Picture These: Katara

Picture these:  

Dusk introduces the evening sky.  The night scrapers start to boast their glamorous lights from afar.  You are on top of a beautiful amphitheater to witness all the dramatic scenes that are happening right in front of your eyes; the gentle warm breeze kisses your face.
 
 
 

I have experienced the above.  I was in Katara.

 
The photos above and below were taken from the Katara Cultural Village, which is branded as Qatar’s largest and most multi-dimensional cultural project.  For me, it is the most interesting place in Qatar as there are plenty of activities to see and do inside.  Withal, its structures exude the beauty of Arabic architecture (which I personally find very fascinating) – with all those various geometrical art forms and the fusion of the simple and extravagant architectural details.   The village is comprised of theaters, concert halls, exhibition galleries and restaurants.  It holds the yearly Doha Tribeca Film Festival and is home to art exhibits and orchestra performances.   Should anyone wish to indulge in water sports activities, there’s Katara Beach.
 
It is equally beautiful to explore Katara at daytime and at nighttime. Need proof?  Check out the photos below. 🙂
 
 
Katara at night:

 

 
Katara at daytime:
 
The first time I visited Katara was in November 2011, when the climate was very conducive to walk around and visit places.  Back then, Katara made me feel like I was wandering through Rome’s Colosseum and in Morocco.

 

 

       

 

I usually do not fancy gold.  However, I love the effects of the gold-coloured mosaic tiles cladding on this mosque inside the village. 
 
 
     

And in case you have noticed these structures in one of the photos above, you might now be wondering what these are for (like I did when I saw these for the first time).   These are pigeon towers.


From the amphitheater, one would readily see the Katara Beach, which spans over 1.5 kilometers.  I saw in one of their streamers that sports activities such as water skiing, parasailing, sailing, boat rides and banana rides are offered by the beach management.  We haven’t tried any of these though.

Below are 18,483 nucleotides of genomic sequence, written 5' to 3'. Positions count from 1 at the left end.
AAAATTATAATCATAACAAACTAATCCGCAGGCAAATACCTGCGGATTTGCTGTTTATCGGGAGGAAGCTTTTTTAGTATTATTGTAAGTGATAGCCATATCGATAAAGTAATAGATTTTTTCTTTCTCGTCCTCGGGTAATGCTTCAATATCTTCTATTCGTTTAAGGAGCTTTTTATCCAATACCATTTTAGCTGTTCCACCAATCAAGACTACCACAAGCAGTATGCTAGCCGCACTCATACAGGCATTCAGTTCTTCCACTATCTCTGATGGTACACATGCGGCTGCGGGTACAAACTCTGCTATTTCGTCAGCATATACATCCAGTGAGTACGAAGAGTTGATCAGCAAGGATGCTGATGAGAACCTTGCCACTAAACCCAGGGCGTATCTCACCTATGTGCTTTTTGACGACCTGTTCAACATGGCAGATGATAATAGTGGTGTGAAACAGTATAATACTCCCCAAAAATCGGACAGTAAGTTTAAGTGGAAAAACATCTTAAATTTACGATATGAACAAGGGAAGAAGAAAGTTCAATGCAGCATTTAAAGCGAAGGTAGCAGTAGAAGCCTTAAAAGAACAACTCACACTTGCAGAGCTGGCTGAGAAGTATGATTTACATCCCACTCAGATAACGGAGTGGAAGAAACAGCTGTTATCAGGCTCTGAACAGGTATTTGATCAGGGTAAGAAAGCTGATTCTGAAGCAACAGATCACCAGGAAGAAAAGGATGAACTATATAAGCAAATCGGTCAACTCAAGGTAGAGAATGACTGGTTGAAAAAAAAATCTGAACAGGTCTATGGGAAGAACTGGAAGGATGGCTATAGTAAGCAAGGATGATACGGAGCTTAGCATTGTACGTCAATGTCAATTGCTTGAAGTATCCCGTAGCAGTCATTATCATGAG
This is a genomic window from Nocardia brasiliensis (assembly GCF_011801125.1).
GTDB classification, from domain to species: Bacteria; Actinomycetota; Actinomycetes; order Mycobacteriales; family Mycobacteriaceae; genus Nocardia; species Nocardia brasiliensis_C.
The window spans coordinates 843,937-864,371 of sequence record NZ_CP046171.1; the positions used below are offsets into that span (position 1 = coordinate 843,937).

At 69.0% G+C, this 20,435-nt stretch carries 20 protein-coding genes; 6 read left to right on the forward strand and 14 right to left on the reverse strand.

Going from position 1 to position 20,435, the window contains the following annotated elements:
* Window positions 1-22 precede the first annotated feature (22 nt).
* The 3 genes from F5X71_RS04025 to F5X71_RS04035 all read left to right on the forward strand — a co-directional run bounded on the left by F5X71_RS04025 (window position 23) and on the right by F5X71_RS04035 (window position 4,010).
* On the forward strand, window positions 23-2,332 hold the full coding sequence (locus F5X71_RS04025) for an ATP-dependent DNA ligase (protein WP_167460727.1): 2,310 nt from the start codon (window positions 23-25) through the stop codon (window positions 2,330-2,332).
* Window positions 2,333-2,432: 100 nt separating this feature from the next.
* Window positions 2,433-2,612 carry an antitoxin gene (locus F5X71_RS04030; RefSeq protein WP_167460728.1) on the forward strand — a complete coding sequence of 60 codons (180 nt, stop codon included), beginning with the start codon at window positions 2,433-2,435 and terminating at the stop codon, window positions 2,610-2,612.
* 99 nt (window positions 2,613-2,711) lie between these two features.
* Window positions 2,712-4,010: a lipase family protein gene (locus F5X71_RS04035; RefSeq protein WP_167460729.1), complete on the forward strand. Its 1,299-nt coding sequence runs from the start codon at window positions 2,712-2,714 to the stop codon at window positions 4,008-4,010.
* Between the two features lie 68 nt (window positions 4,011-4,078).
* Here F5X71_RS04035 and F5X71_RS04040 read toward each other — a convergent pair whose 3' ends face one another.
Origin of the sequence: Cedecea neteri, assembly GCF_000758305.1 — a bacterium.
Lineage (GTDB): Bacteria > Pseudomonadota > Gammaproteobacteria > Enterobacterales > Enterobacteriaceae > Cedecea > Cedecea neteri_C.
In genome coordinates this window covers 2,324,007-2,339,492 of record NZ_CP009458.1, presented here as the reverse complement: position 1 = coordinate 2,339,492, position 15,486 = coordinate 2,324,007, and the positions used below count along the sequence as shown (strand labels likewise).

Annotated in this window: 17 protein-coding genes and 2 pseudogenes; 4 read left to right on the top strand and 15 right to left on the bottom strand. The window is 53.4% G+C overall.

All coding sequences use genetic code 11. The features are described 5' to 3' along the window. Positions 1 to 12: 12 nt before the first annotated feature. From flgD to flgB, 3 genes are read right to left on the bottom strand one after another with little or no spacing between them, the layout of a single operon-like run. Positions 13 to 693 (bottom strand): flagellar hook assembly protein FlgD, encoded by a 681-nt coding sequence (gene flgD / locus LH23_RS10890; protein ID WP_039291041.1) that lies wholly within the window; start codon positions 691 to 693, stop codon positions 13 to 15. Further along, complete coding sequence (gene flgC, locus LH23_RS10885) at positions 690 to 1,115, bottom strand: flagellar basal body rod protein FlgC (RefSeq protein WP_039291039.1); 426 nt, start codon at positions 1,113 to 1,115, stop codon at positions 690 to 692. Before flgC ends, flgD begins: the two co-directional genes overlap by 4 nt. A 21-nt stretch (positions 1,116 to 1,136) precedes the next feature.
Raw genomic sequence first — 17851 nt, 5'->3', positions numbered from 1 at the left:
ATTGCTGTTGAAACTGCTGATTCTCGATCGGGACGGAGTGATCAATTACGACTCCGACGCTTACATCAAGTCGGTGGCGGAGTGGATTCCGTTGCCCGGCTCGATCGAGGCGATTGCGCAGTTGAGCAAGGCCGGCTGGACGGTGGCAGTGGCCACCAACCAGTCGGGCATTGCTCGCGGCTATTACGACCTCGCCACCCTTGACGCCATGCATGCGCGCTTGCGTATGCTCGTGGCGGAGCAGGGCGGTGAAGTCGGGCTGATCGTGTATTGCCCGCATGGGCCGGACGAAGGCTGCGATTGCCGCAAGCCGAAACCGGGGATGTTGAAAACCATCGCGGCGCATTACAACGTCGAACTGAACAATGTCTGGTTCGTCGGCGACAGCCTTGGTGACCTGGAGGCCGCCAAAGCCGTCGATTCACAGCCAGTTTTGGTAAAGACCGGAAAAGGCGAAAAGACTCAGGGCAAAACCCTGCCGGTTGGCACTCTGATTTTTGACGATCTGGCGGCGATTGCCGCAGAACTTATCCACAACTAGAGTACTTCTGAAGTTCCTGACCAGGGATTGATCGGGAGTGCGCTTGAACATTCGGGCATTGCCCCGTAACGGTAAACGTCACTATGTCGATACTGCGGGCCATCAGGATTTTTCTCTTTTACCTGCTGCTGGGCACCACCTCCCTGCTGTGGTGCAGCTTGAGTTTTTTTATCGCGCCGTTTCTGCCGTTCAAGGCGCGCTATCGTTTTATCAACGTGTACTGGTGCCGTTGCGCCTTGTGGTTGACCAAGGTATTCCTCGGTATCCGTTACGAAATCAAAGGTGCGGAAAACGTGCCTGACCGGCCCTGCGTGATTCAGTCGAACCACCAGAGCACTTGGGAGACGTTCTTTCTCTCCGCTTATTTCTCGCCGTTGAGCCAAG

Lastly, should you get hungry while you’re inside the Katara Cultural village, you may choose from their various international restaurants (just check the restaurants’ opening hours before you go by visiting the website http://www.katara.net/english/the-village/restaurants/).   

We have tried one restaurant so far  – the L’wzaar seafood restaurant.  This is Katara’s version of the Philippine’s “dampa” restaurants where you could have any seafood of your choice and have it cooked the way you like.   I’d say that the prices of the food are very reasonable. 
 
Inside L’wzaar seafood restaurant –
Notice the mosaic tiles from the floor to the walls.
Pretty details on the throw pillow
 
 
Here are additional photos of the restaurant.  I have downloaded them from the Katara and L’wzaar seafood restaurant websites:

       
 
             
       
 
       
 
 
What is the meaning behind the name “Katara”?

“Catara” was the most ancient name  of the Qatar Peninsula in geographic and historical maps since 150 A.D.  However, the name “Katara” instead of “Catara” appeared in the geographical and historical maps in the early eighteenth century AD.   

According to the Katara website, it was decided to revive Qatar’s olden name to uphold Qatar’s connection to ancient heritage and to honour the country’s distinguished position since the dawn of history.  Thus, the birth of the Katara Cultural Village.


Where is Katara?

Katara is between West Bay and The Pearl – Qatar.

You might find the following maps useful in locating and exploring Katara:







“Your purpose is to make your audience see what you saw, hear what you heard, feel what you felt. Relevant detail, couched in concrete, colorful language, is the best way to recreate the incident as it happened and to picture it for the audience.”  – Dale Carnegie
 
 
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